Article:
There are some dominant challenges which results in the minimal portions of contraceptive usage
a. SRHR info and services to adolescent are inadequate in Bangladesh
b. SRHR education not necessarily incorporated in curriculum
c. Poor capacity to include the adolescents in SRHR services, failing to reach out at door steps
d. Failed to identify potential adolescent users
e. Promotion of increased communication among the couples about family planning
f. Increasing female literacy rate seems best way of interventions in SRHR phenomena
Finally Violence against Women (VAW) is a third most vulnerable scenario in Bangladesh, which has been identified in the Module exercises no 1 and 2. However, administrative failure, lack of social resistance and implementation of laws and ignorance of patriarchal mindset are, among dominant reasons to cause prevailing or further deteriorating the scenario. Besides, VAW particularly includes dowry violence, rape, acid violence and different types of sexual harassment (Odhikar). Rape victims— a typical kinds of VAW, suffer severe social stigma and are oftentimes labeled as guilty party by administrations, which stop the victims to speak against the gender violence, so better to hide the incident. However, Odhikar—a human rights organization in Bangladesh identifies causes like—weaker criminal justice system, insensitivity of people, corruption, wrong postmortem reporting and lingering judicial procedures result in the growing injustices to the gender violence against women. In wider sense, the Violence against Women (VAW) includes dictation of blatant Fatwa, harassment in workplace, internal and international trafficking of women and existing polygamous marriage.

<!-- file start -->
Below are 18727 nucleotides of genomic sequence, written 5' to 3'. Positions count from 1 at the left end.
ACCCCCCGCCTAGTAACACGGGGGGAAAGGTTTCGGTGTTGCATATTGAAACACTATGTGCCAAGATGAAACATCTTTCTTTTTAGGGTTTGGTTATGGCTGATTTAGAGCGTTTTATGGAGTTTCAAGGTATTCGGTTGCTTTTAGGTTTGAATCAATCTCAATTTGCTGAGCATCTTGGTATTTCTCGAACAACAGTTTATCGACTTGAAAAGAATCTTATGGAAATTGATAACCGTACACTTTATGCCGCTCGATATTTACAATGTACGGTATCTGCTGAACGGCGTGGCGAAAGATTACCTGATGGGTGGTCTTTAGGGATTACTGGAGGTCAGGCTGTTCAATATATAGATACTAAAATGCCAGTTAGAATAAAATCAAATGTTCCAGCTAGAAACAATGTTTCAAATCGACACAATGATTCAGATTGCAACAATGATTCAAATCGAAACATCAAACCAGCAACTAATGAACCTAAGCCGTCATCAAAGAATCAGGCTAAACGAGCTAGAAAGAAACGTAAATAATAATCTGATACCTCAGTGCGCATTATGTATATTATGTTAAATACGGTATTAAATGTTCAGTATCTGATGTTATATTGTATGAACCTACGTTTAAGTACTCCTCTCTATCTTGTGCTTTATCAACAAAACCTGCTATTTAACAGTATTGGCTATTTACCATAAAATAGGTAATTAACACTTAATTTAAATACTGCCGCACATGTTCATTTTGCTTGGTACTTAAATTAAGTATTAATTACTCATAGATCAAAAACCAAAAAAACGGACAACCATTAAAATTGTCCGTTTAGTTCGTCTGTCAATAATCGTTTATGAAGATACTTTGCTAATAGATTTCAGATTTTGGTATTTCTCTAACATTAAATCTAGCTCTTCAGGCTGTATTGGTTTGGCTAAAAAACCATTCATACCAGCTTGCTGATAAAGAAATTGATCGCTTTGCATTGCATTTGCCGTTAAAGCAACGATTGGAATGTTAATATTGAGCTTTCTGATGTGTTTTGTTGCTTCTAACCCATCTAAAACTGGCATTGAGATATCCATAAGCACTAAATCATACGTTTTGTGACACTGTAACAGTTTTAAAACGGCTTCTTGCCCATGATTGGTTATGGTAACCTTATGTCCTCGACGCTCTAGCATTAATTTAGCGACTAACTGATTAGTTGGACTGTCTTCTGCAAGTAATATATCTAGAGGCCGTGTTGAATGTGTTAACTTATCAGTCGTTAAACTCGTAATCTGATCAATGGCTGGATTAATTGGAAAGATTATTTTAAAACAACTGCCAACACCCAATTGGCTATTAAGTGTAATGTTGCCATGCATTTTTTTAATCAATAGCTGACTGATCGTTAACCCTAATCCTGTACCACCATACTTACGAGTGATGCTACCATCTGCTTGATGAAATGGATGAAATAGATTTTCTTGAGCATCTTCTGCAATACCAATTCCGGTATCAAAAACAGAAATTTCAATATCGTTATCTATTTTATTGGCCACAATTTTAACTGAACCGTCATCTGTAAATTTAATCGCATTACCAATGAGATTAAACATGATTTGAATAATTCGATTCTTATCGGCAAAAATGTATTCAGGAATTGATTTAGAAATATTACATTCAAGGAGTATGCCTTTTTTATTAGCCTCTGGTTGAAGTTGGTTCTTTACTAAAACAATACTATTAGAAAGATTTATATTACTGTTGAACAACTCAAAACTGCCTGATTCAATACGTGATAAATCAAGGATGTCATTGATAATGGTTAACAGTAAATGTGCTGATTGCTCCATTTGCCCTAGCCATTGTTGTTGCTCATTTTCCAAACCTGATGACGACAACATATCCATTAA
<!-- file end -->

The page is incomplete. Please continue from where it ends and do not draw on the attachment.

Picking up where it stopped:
3. Pinpointing target—power map
Diagram: customization of IPPF Diagram (International Planned Parenthood Federation) in perspectives of Bangladesh, which was developed to plan out how to approach different advocacy policies.
If we see the customized IPPF diagram we easily find in the Box B some elements and actors possessing most of power in the circled scenario of wholeness, which are, among other NGOs, media and sporting tools at bottom level to the policy level of government and education system at top level. Here it draws clear relationships defining how bottom level affects the policy level in the top. This relationship signifies the role and importance of citizens’ interventions in the circle of power. Bangladesh’s journalists, activists and NGOs have long been found engaged in the fruitful intervention shaping the government and other agencies to formulate policies and thereby to execute them. These are areas which extensively bring citizens’ participation in the process, what we believe and do in Bangladesh. Evil Box A and its axis Box C remain very negative, even harmful affecting the process or empowering women, specifically to say. Here Box A directly hinders the progress in SRHR aspects of the country and significantly deteriorates the existing wellbeingness. Box C seems to be slightly passive in the adverse scenario. It does not directly hampers the SRHR issues to be backwarded.
4. Fixing goals and objectives customizing Bangladesh: